Gabe: Right now my ideal moment involves Maho Beach (on St. Maartin). It is tops on my aviation bucket list.
Mark: I have made some great friends from blogs, websites, but, I would be in my element spending a few hours jumpseating with my friend “Cap’n Aux”, Eric Auxier in his Airbus. We have spend a couple of great evenings talking and just enjoying a jumpseat ride with him would be fantastic! If I can’t get a jumpseat ride, Maho Beach at Saint Maarten – spotting heaven.
NYCAviation Founder Phil Derner Jr. and Contributing Editor Ben Granucci out doing a little planespotting.
Andrew: Thats a simple one for me. Sitting in the grass in one of the safety areas off a runway at JFK spotting all day long. JFK has always been and will always be my favorite place. I’ve often joked with friends that when I die I want them to spread my ashes over JFK.
Phil: Anytime I’ve gotten to jumpseat is a recurring pinnacle for me, but I hate that I can’t share that with other enthusiast friends. As with many great aviation memories, I’ve had to go through some of them alone, which really take away from the experience. Half of my love for aviation is that I want to share it with all the great people I’ve met through the hobby.
Ben: Having my camera in my hand on a clear-and-a-million day at either Bayswater Point State Park in NY or on the lawn at In-n-Out near LAX. Completely and totally relaxing for me.
Complete the following sentence: I came for the airplanes, I stayed for the ____________________.
Andrew: I stayed for the friends/smell of jet fuel/amazing and diverse aviation community.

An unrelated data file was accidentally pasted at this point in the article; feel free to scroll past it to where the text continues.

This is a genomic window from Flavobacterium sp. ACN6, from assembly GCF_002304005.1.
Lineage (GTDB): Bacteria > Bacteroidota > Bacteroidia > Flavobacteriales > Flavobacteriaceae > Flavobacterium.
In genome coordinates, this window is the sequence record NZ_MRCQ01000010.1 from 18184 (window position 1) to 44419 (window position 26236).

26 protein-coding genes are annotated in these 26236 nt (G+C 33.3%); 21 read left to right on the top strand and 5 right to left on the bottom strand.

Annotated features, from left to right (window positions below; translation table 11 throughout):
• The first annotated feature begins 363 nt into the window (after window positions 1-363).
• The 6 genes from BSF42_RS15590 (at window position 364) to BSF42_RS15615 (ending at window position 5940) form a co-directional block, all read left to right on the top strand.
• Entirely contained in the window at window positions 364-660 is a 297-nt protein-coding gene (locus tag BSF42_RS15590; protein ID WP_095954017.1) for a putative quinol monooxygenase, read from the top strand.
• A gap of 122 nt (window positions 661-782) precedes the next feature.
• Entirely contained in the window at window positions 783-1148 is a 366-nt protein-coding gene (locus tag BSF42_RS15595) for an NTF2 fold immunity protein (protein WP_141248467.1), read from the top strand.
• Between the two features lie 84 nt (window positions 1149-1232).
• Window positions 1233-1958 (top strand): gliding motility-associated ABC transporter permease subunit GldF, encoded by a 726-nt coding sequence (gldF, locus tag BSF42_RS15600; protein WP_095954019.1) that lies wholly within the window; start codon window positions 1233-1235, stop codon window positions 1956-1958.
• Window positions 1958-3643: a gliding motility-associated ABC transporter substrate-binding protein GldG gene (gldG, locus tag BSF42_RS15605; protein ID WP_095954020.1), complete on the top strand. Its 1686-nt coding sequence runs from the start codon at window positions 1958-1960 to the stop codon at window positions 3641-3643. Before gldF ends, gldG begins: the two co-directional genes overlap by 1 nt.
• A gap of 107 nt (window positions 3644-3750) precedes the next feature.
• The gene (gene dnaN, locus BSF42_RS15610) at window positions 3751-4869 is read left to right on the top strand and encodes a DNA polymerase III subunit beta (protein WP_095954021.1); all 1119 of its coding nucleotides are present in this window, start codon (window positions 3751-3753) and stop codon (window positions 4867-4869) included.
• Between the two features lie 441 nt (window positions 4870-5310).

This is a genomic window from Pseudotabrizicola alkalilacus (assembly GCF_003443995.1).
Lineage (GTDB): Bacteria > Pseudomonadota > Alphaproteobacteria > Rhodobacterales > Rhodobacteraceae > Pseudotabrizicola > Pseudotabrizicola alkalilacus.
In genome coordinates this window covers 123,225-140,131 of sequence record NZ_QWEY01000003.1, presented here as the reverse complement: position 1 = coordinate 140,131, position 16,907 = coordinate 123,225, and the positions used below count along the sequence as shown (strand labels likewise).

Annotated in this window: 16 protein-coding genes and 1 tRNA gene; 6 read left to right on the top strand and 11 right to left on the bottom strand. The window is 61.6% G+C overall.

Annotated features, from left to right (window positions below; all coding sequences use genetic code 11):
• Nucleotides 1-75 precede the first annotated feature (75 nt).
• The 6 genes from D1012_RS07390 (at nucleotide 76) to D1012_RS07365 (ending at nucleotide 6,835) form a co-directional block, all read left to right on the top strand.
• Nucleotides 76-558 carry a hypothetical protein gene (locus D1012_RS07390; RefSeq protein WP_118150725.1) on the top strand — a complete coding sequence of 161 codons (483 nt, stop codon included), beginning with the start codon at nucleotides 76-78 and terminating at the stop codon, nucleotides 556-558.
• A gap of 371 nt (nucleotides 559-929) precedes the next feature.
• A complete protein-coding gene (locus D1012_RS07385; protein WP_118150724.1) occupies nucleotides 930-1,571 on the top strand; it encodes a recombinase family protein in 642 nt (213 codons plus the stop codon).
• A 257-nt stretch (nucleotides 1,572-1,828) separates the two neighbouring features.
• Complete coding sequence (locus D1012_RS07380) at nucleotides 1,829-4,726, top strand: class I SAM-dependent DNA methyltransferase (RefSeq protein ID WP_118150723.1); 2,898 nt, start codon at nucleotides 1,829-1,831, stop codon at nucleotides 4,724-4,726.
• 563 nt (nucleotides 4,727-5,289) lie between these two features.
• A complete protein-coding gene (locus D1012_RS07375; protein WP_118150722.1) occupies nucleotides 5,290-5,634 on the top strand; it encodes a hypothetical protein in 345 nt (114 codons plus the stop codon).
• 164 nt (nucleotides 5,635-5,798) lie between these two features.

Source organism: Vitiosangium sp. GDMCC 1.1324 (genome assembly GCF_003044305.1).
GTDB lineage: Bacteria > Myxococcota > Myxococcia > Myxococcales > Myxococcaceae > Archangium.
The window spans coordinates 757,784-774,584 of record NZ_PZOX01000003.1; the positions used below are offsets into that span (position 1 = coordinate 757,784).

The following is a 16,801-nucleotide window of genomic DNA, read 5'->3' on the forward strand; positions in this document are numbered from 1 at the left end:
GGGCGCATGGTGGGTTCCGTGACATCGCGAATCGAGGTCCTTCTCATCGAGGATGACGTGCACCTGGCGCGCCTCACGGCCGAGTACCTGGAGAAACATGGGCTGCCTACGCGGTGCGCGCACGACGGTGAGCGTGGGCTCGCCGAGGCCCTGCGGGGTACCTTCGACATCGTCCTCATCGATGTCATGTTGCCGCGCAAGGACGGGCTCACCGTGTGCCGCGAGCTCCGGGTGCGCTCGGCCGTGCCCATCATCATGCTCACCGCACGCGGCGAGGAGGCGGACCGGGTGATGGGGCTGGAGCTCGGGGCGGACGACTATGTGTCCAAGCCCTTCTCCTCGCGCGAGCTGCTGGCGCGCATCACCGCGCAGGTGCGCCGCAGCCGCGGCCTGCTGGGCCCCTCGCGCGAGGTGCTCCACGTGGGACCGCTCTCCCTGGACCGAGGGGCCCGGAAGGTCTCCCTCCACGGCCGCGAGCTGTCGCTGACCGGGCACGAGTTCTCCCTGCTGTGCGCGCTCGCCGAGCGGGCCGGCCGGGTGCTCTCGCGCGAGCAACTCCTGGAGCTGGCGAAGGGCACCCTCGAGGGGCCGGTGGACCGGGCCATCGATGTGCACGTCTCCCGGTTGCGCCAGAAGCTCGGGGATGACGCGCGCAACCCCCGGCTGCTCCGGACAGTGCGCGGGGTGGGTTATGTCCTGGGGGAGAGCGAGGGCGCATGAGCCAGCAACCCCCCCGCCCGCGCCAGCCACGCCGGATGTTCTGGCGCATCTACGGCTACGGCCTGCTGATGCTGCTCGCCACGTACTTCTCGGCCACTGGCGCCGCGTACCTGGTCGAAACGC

Darin: I stayed for the people. But mostly the airplanes.
Mark: I stayed for the weekend – and – returned again. Spotting in NY – not just the planes – such an incredible group of friends up there to share it with!!!
Phil: I stayed for the complimentary peanuts. But seriously, stayed for the friends. Aviation would be nothing to me without my friends.
Finally, when you’re not thinking about aviation, what are you thinking about?
Mark: Easy – my wife Debra and my son Octavious – they are my life and without a family – the rest of the world doesn’t go on!!
Gabe: My kids, sports, food (I’m a bit of a food nerd also), and craft beer.
Ben: Family and friends are foremost for me. Besides that, it is usually my fascination with lighting, both natural and artificial.
Darin: I’m thinking about how to find a place with a garage, so I can have a car again, so I can get back to flying!
Andrew: First I’m thinking “why am I not thinking about aviation?” Then my brain turns to travel, my beloved Clippers, Maryland basketball, Yankees and Giants, golf and most importantly family and friends.
Happy Holidays from NYCAviation!
Ben Granucci, Contributing Editor, is an aviation enthusiast and planespotter based in New York City. Growing up in Connecticut, he has had his eyes toward the sky for as long as he can remember. He can be reached on Twitter at @BLGranucci or through his blog at Landing-Lights.com